LSAT Alternatives Require New Validation Process, According to Proposed Revision
The Standards Review Committee approved a proposed revision on Feb. 11 that suggests how a validation process for LSAT alternatives should be developed for ABA-accredited law schools. The proposed rule revision requires law schools to use no other admission test than the LSAT unless such has been determined by the Council to be valid and reliable.
Law schools require its first-year applicants to take an admission test to determine eligibility to the course and so far, LSATs are the only valid and reliable test being administered. Thus, a proposed revision has been passed that is now approved, to allow LSAT alternatives. Under Standard 503 of the proposed revision, the Council of the ABA Section of Legal Education and Admissions to the Bar will establish a process to determine the reliability and validity of other tests. This is different to the current version that directs law schools using alternate admissions tests to demonstrate that the exams are valid and reliable. Further, the proposed revision states the law school should publish information regarding the entrance tests used in its admission process.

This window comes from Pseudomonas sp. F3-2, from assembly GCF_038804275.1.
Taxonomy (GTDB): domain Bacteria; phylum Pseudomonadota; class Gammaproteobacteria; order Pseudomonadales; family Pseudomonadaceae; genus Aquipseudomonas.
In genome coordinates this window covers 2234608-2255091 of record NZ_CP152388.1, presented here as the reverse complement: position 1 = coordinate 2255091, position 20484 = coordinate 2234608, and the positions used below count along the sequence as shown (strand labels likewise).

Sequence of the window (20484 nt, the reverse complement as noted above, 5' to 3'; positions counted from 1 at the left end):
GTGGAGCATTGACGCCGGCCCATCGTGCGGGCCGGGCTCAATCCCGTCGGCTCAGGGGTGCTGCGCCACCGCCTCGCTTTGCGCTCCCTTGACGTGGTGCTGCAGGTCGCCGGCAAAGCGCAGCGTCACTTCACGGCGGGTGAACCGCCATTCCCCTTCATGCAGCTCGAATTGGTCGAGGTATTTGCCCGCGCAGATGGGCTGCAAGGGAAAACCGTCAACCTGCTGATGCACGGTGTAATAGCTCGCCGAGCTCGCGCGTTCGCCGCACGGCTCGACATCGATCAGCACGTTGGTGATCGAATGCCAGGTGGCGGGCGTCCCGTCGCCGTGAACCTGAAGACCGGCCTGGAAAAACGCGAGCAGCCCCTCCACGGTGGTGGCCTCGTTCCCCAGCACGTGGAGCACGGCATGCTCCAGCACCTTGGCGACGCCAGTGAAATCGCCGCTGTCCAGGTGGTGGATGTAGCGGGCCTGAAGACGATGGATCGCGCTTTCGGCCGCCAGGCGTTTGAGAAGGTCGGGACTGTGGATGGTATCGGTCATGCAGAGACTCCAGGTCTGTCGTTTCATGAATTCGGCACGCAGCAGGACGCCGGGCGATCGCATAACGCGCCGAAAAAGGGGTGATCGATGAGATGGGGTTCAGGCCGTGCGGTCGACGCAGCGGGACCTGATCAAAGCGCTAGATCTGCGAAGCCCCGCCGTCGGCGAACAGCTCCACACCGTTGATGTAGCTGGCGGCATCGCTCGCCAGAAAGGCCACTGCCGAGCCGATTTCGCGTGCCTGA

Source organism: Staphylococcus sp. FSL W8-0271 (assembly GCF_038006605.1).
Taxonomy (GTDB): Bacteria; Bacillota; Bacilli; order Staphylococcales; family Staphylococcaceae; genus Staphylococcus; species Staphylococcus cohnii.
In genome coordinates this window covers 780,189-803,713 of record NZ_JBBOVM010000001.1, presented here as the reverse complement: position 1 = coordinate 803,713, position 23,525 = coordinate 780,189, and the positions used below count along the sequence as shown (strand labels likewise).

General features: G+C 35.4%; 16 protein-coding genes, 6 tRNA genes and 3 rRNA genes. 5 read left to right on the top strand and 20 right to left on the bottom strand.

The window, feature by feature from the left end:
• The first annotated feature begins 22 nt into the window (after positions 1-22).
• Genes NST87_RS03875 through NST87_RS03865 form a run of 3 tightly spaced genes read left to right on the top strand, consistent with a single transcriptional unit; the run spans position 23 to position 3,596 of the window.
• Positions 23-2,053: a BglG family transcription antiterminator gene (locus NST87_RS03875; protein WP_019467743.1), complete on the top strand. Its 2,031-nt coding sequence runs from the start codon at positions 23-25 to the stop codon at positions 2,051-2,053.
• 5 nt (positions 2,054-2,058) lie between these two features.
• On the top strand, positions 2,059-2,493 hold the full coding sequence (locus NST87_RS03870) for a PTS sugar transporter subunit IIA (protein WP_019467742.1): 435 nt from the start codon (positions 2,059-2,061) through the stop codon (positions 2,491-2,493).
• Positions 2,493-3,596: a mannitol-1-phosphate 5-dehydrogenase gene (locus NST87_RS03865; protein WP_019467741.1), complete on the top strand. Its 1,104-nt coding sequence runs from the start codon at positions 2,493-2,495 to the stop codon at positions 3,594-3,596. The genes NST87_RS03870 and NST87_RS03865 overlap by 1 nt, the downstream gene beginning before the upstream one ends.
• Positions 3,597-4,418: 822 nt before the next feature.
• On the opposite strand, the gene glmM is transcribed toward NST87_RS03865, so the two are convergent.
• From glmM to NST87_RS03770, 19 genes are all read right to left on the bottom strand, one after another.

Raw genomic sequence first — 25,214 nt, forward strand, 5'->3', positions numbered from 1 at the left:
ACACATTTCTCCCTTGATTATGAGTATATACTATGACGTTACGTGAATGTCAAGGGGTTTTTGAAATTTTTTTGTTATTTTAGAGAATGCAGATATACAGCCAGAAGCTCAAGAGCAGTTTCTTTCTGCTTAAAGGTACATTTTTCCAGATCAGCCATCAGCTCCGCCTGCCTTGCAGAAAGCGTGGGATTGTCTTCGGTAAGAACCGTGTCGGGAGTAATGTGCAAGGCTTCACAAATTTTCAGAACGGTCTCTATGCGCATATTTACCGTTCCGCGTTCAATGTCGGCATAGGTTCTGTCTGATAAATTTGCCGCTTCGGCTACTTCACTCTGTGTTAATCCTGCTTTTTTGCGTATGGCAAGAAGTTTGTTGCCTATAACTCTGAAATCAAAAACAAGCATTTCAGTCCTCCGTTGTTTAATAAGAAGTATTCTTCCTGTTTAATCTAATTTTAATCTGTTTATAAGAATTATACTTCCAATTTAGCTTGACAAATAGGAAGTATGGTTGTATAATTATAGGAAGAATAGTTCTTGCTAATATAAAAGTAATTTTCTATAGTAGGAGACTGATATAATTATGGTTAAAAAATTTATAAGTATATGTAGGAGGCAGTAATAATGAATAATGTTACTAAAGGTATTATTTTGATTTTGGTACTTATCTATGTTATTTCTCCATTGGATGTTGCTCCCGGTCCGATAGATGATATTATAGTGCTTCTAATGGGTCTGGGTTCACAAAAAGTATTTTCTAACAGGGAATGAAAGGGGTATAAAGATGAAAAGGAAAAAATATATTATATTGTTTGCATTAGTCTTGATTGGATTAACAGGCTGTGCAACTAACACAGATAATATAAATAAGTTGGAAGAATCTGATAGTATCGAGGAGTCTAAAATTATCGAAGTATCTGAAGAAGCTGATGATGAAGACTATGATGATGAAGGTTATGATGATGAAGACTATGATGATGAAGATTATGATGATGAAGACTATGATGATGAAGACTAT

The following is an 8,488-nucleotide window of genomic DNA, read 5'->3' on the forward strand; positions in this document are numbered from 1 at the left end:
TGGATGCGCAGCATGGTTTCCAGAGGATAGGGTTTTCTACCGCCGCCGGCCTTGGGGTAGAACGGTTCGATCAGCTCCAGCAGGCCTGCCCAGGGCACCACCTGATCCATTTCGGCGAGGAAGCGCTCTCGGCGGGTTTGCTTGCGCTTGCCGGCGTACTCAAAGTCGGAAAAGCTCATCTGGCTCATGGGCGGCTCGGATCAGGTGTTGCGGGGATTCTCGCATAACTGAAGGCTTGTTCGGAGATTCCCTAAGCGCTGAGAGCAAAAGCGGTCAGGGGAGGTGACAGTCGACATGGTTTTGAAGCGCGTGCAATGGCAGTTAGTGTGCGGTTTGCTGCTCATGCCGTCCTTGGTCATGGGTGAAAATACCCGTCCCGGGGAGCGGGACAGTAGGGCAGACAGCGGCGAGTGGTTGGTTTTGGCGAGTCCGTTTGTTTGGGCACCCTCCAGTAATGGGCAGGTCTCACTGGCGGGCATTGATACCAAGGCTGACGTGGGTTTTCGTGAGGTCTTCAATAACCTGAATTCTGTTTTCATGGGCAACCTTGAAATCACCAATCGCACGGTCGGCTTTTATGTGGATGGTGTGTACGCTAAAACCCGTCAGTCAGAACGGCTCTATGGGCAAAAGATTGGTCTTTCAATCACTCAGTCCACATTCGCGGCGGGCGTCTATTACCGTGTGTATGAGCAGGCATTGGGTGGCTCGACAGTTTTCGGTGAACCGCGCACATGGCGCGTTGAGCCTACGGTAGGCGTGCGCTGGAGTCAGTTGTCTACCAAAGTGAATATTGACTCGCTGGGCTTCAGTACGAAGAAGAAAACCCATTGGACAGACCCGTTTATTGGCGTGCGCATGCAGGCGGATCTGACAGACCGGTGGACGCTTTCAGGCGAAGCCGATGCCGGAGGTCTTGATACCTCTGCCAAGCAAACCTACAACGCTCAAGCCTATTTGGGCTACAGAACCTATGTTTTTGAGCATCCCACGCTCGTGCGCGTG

Per the ABA Journal, the University of Arizona conducted an experiment last year using the GRE as an alternative for admissions instead of the LSAT. It has found that both tests accurately predict first-year law students' grades. The case is under review and reports mentioned the Council might decide to accept the GRE as a valid LSAT alternative. "The law school has submitted a study, ... which the law school believes meets this requirement of the standards," the dean of the College of Law said. In August, the Law School Admission Council announced it won't continue certifying LSAT scores for the ABA because it is concerned that some law schools might encourage students to take the GRE as a LSAT alternative if it believes the students would not score highly on the latter.
However, the LSAC on Tuesday told reporters that it is in favor of the current proposed revision that seeks LSAT alternatives. It noted the revised standard as an important improvement to the former Standard 503. Further, it believes the ABA Council will approve a method to determine "the validity and reliability of standardized tests, other than the LSAT, that a law school may wish to use in the admission process," a spokesperson said.
Living in a fast-paced society entails change and veering away from traditional standards to produce great results in the things being pursued. Hence, the move to seek for LSAT alternatives in law schools won't undermine the quality of students admitted to study rather provides other efficient methods to streamline potential students.